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Keeping Your Business Compliant: An Overview of California’s New Employment Laws for 2024

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DISCLAIMER: This guide is intended for informational purposes only and does not constitute legal advice. For specific legal guidance, please consult with an attorney licensed in your state.

California is ushering in a new wave of employment laws in 2024 that will have significant implications for both employers and employees. From expanded paid sick leave to noncompete agreements, workplace violence prevention, and off-duty cannabis use, these new laws reflect the ever-evolving landscape of employment regulations in the state. In this blog post, we will provide a comprehensive overview of the key changes and updates to California’s employment laws for the year 2024.

1. Expanded Paid Sick Leave (SB 616)

California’s existing paid sick leave law, the Healthy Workplaces, Healthy Families Act of 2014, is set for significant expansion with the introduction of Senate Bill (SB) 616. Under this new law, employees will now be entitled to five days or forty hours of paid sick leave, as opposed to the previous three days or twenty-four hours. Employers can choose to either accrue sick leave at the rate of one hour for every thirty hours worked (if they proceed with the route of the accrual, the sick leave plan must accrue up to 80 hours [10 days] of sick leave with a leave max of 40 hours [5 days]) or front load the entire amount. Annual usage caps and accrual caps have also been increased to provide employees with greater flexibility.

2. Noncompete Agreements and Notice Requirements (SB 699, AB 1076)

SB 699 prohibits employers from entering into or enforcing noncompete agreements with employees in California, irrespective of where the agreement was entered into or signed. Additionally, AB 1076 mandates that employers notify current and former employees, employed after January 1, 2022, that any noncompete agreements they have signed are void. These laws aim to protect employees’ freedom in seeking new employment opportunities.

3. Reproductive Loss Leave for Employees (SB 848)

SB 848 introduces a new provision allowing eligible employees to take up to five days of unpaid leave following a “reproductive loss event.” This includes failed adoptions, failed surrogacy, miscarriages, stillbirths, and unsuccessful assisted reproduction. Employees must be employed by an employer with at least five employees for at least thirty days prior to taking this leave.

4. Workplace Violence Prevention Program (SB 553)

Starting July 1, 2024, California will require employers to adopt comprehensive workplace violence prevention plans. These plans can be part of existing injury and illness prevention programs or separate documents. The new law imposes specific requirements such as recording incidents or threats in a violent incident log, providing training to all employees, and maintaining records related to the prevention plan.

5. Arbitration Enforcement (SB 365)

SB 365 amends California’s Code of Civil Procedure to state that the perfecting of an appeal does not automatically stay trial court proceedings during the appeal. This law will come into play when a court denies a petition to compel arbitration, allowing the litigation to continue during the appeal.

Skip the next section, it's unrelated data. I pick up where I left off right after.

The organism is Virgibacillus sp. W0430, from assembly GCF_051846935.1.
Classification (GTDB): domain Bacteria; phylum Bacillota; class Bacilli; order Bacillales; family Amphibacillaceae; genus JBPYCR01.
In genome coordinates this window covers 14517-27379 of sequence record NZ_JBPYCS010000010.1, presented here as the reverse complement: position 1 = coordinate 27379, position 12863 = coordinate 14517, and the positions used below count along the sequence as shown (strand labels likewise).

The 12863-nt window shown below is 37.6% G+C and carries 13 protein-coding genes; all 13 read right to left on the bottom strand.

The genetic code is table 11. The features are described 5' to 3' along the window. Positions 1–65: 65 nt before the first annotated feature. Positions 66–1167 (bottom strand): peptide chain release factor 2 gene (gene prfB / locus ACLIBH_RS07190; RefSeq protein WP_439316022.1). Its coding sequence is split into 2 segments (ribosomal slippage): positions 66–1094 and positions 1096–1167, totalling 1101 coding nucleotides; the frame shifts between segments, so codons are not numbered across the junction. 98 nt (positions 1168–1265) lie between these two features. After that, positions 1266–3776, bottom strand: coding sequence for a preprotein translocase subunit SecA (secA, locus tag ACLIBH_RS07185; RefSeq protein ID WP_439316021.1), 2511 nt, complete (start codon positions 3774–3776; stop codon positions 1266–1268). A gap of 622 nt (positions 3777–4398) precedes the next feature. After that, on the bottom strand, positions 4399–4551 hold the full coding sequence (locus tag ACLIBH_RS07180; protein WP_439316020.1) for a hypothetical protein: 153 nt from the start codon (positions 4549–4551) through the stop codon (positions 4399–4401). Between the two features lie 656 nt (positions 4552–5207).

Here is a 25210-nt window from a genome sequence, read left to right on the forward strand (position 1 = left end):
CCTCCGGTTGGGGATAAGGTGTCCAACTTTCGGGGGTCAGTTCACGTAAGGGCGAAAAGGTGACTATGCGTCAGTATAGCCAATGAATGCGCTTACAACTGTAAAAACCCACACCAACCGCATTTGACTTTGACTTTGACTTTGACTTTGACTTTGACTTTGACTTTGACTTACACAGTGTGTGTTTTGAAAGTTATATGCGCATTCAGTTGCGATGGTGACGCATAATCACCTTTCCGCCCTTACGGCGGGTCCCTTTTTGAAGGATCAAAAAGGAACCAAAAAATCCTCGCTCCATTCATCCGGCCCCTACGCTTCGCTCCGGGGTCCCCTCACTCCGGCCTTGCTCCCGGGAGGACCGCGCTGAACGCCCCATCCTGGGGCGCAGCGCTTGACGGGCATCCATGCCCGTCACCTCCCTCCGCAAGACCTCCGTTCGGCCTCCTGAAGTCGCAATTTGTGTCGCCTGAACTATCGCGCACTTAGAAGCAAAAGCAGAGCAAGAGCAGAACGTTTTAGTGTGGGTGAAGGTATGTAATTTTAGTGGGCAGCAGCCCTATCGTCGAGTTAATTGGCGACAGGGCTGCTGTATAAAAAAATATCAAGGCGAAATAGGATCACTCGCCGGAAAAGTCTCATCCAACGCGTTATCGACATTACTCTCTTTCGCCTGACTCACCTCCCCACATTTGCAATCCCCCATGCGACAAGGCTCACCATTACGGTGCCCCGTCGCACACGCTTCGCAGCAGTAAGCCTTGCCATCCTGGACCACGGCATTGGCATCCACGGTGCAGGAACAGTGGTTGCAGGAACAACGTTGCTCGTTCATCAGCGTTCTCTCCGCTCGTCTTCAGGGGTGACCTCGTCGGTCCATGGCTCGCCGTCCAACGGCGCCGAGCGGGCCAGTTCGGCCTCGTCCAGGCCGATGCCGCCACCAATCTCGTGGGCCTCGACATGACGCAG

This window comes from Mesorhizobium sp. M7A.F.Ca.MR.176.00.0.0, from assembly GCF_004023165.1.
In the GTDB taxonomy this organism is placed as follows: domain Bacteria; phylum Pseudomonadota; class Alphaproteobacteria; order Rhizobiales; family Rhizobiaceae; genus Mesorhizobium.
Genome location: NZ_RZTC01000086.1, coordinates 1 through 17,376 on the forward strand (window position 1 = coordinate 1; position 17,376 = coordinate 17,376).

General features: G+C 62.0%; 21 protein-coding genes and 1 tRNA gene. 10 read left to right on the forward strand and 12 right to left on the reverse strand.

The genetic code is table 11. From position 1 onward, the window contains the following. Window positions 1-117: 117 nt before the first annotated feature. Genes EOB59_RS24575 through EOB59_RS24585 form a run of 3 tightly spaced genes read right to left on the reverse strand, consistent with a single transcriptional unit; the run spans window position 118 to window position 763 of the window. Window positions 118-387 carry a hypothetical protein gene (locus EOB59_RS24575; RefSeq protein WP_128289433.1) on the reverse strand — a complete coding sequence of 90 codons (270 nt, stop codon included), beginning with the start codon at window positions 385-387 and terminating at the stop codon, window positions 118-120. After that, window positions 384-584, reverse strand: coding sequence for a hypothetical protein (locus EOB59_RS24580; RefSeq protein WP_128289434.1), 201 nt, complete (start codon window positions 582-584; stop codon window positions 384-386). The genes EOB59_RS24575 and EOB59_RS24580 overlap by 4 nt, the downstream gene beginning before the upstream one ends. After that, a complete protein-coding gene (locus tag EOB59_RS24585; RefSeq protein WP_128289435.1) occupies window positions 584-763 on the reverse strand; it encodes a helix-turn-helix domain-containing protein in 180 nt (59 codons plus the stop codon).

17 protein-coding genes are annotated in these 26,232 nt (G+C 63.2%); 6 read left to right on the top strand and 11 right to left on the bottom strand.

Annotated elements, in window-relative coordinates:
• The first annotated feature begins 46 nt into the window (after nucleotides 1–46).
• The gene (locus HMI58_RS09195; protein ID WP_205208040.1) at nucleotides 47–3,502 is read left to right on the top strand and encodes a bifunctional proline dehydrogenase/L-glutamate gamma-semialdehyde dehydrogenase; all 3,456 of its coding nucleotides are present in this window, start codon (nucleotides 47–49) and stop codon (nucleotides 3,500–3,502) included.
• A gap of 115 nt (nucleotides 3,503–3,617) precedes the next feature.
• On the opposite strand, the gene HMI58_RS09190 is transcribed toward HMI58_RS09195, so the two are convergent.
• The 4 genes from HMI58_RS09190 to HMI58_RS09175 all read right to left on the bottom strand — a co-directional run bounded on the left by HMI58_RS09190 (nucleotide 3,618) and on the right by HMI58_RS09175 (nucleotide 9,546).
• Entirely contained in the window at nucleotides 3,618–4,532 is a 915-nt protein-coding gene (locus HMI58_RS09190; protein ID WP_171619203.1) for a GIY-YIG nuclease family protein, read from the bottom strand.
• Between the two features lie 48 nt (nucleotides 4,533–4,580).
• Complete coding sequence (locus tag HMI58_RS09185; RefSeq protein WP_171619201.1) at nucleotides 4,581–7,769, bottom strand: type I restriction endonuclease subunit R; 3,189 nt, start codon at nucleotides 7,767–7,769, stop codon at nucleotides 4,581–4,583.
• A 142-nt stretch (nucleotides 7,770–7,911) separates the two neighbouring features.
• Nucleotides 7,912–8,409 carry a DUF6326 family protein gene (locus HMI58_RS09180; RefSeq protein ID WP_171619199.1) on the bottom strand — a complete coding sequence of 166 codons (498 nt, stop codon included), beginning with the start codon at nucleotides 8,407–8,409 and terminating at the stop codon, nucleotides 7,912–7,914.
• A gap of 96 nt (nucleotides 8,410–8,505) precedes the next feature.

6. Off-Duty Cannabis Use and Drug Test Results (AB 2188, SB 700)

AB 2188 makes it unlawful for employers to discriminate against individuals based on off-duty cannabis use or the results of drug screenings that detect nonpsychoactive cannabis metabolites. While employees cannot possess or use marijuana on the job, employers cannot penalize them for lawful off-duty use. SB 700 expands on this by prohibiting employers from requesting information about an applicant’s prior use of cannabis.

7. Industry-Specific Laws

  1. Increased Minimum Wage for Health Care Workers (SB 525): This law enacts a mult-tiered statewide minimum wage schedule for health care workers employed by covered health care facilities

  2. Fast Food Minimum Wage Increase to $20/hour (AB 1228): AB 1228 replaces the FAST Food Accountability and Standards Recovery Act and establishes a $20 per hour minimum wage for fast food workers starting April 1, 2024.

  3. Food Handler Cards (SB 476): SB 476 requires employers to cover the costs associated with obtaining a food handler card for eligible workers.

 

Conclusion

As we enter 2024, California’s employment laws undergo significant changes that impact employers and employees alike. From the expansion of paid sick leave to restrictions on noncompete agreements, it is crucial for businesses to stay informed and adapt their practices to ensure compliance with the evolving legal landscape. At Foothold America, we understand the complexities of US employment law and regulations, and we are committed to staying on top of these new laws on behalf of our clients.

By partnering with Foothold America, you can have peace of mind knowing that we will navigate the intricacies of California’s (and all of the other) employment laws for you. Our team of experts will ensure that your business remains compliant at all times, so you can focus on what you do best – growing your business.

DIGITAL MARKETING MANAGER This conversion-minded marketer is responsible for strategizing, planning and creating high-calibre content for our website visitor’s digital experience. With over seven years in marketing, Natalie specialises in PPC, SEO, emerging trends, and customer behavioural insights that help clients find the best solutions for their business needs. Linkedin Envelope

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